Chapter 21: Kittens in the bed clothes
I could tell I wasn’t going to get much sleep when I saw Joan talking to someone.
What’s that Joan i ask.
Oh just talking to my son.
I don’t know whether to tell her she’s hallucinating.
But I don’t. Is that unkind of me?
She’s swapped beds with Sheila because she’s been getting out of bed and falling and the nurses want to keep a closer eye on her.
I ask one of the nurses why have you dumped a ranting jumper on me?
Well that’s better than a jumping ranter comes the reply.
I paused thinking.
Well yes maybe.
Joan is rummaging around with the sheets on her bed.
What’s up now?
There’s an animal in my bed. I think it’s a kitten.
Well a kitten won’t hurt you I say trying to reassure her. It’s probably trying to find somewhere warm and safe to sleep.
Oh I don’t mind cats. It’s snakes I wouldn’t want in my bed.
Neither would I but there aren’t any big snakes in England.
I thought of the 1 metre cobra that lived around my condo in Malaysia.
Last seen after consuming a full litter of six Persian greys over the course of a week. One kitten a day.
I decided not to tell her that bit.
Chapter 22: Conversations in the night time
I now know the names of Joan’s children.
Darren is the naughty one – the frequent subject of admonition for bad behaviour.
Then there’s a Michael and a John.
Sometimes you can hear the anger on her voice. Others It’s pleading: please don’t do that.
She’s apparently recalling moments from a long forgotten past.
Is it because she’s sad at how life has turned out or because it was a serious or dangerous incident?
Or because she feels like she’s failed her kids or her kids have failed her?
Impossible to know. She certainly won’t know if I ask her now.
Then shouting: sorry for waking you all up.
I think you haven’t given me the chance to get to sleep yet.
Finally at about 4am she passes out.
After the day shift starts Joan is still unconscious. Her mouth is wide open.
I joke with the nurses asking if they can apply a gag tonight.
No, they say.
Good job I can’t get out of bed independently then to do it myself.
Yes just as well.
How how about me practicing my hand eye coordination with the Velcro balls I use in the gym ‘dart board’? I’m eyeing Joan’s mouth as the goal.
We all laugh and we are being horribly cruel to joke at Joan’s expense. Her condition is not her fault.
If she is diagnosed with dementia she’s not alone.
Our gallows humour is our way of coping faced with the prospect of a similar fate in future.
That intangible thing life has designed we can’t pre-determine to preserve our reason for being and our sanity.
Rates of dementia in the UK are skyrocketing as elsewhere in the world. The projected figures of dementia sufferers in the next decade are horrifying.
And it’s more than obvious more money needs to be pumped into the creaking health system now to cope with the care needs of today.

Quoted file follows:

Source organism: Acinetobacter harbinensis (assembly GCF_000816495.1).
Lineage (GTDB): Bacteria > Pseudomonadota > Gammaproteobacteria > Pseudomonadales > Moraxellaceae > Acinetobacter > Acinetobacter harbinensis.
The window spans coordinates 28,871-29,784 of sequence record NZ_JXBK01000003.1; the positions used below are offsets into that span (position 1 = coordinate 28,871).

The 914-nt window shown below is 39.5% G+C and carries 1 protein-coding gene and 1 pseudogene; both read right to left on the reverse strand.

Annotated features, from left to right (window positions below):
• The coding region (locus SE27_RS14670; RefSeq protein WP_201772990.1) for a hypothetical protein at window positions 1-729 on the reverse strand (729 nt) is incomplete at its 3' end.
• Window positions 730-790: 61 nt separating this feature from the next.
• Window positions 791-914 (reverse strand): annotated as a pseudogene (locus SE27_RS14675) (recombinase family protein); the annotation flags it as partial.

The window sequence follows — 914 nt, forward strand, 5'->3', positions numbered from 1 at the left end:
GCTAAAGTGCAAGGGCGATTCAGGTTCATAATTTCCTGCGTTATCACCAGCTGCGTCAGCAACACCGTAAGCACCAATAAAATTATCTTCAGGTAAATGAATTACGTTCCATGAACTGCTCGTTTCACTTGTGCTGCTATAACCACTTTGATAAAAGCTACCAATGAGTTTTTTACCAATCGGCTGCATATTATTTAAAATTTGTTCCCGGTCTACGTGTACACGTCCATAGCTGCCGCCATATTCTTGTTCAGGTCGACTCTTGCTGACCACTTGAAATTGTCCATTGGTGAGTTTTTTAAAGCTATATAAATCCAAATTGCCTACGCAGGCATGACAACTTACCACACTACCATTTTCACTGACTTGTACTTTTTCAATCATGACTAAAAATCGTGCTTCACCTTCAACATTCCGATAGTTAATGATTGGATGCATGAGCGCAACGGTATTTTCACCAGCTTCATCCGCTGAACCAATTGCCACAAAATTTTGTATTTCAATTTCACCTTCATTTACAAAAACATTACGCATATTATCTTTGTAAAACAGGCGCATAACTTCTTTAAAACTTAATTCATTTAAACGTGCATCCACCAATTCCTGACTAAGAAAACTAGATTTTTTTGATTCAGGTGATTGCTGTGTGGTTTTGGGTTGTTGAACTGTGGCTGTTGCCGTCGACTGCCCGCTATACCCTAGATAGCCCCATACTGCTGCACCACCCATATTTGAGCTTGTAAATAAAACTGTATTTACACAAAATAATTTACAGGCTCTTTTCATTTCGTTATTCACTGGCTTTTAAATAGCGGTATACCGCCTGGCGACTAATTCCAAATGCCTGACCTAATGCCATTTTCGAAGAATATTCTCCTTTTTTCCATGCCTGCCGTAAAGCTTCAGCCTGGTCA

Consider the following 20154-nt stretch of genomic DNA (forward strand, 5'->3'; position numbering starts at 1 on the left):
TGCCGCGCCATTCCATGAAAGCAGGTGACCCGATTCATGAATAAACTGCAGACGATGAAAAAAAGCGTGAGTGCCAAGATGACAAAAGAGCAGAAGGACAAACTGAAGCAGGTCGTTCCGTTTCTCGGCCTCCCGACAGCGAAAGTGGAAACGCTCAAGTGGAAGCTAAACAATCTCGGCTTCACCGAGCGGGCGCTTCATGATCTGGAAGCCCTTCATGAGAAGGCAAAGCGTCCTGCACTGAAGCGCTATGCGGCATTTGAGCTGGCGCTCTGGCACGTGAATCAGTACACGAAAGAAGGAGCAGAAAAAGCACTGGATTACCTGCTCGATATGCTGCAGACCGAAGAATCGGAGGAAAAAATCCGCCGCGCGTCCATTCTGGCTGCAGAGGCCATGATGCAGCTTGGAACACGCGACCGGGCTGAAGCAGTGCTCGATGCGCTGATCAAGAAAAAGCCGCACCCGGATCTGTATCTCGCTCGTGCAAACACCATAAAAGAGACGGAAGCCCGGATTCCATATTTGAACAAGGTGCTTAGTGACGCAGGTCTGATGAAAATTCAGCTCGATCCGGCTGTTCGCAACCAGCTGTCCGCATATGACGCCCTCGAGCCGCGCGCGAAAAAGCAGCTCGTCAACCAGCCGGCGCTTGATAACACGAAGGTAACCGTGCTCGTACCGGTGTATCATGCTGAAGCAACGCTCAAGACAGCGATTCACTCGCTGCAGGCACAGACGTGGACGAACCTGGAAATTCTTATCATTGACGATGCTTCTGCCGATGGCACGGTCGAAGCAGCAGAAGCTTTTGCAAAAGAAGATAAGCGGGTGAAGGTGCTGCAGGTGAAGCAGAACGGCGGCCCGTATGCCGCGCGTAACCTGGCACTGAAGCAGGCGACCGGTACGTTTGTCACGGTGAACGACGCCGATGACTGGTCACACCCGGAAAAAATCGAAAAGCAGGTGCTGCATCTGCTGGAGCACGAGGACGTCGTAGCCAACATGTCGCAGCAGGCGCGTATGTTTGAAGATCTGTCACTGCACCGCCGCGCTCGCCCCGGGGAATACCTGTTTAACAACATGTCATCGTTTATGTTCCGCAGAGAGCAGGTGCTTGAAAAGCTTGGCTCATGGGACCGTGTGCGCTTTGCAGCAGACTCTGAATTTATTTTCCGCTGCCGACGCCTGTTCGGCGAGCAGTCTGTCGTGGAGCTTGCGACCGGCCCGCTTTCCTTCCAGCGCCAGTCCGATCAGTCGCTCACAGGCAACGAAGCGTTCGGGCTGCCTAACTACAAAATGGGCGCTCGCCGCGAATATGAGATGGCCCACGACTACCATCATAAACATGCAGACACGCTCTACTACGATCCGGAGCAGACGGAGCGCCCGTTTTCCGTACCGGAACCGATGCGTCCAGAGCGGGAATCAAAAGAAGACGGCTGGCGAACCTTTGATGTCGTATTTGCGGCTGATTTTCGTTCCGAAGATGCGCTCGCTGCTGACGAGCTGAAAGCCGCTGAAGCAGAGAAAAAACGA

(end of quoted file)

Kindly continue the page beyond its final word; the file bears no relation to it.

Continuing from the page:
Let alone tomorrow.
Chapter 23: Defying gravity
You may know the Space Shuttle burned almost two million litres of liquid hydrogen and oxygen to escape the gravitational pull of the earth.
Creating over five million Newtons’ of force.
I don’t actually understand this, and I was rubbish at physics in school but the numbers alone suggest a bucket load of pushing power that anyone might need to pee uphill.
Essentially though one big controlled explosion.
This afternoon I was lying on my back with a She Wee shoved between my legs in a serious discussion with my physio practitioners Veronica and Jessie as to whether this was even a possibility.
As I looked down towards my groin all I could see was the plastic extension tube from my She Wee pointing skyward. Much like an erect thin pink penis.
You can have a purple one if you prefer, or Nato Green and even Desert Sand, though for some reason I’m reminded of Norman Schwarzkopf and Gulf War One, not exactly conducive for taking a leak.
We’re trying to find ways I can safely pee at night at home without getting out of bed while I’m still recovering from the MS attack which has stopped me weight bearing on my legs and transferring from bed to chair and onto toilet.
(Two weeks of enforced bed rest hasn’t helped me either, thank you NHS)
I’m laughing so much at even the prospect of trying I might even piss myself. Which of course would prove the point either way I suppose.
Music festival goers, campers and general outdoorsy ladies will already be familiar with this bit of kit.
I’ve used it on safari in Kenya too.
Obviously meant to be used standing up, the idea is that in my current reality I’d roll onto my side and place the She Wee between my legs and point the extension tube aka the pink penis into a bag containing little moisture absorbing capsules that turn liquid into solid jelly.
No leaks, no liquid, no wet sheets. No risk of infection or bed sores.
The aim: to stay dry till morning when the carers come again.
The care system dictates carers can only come up to 4x a day morning, lunchtime, afternoon, evening and not overnight.
So what to do when you pee at night and not much during the day like I do? Necessity being the mother of all invention…
I tried on my side. I tried on my back. I just tried.
But on earth pee can only go one way.
Real world testing shows Newton’s laws can be broken if you are piloting the Space Shuttle into outer space.
And I personally am not about to stick a rocket up my ass to prove him wrong.
She Wee test experiment 0 Newton’s laws of gravity 1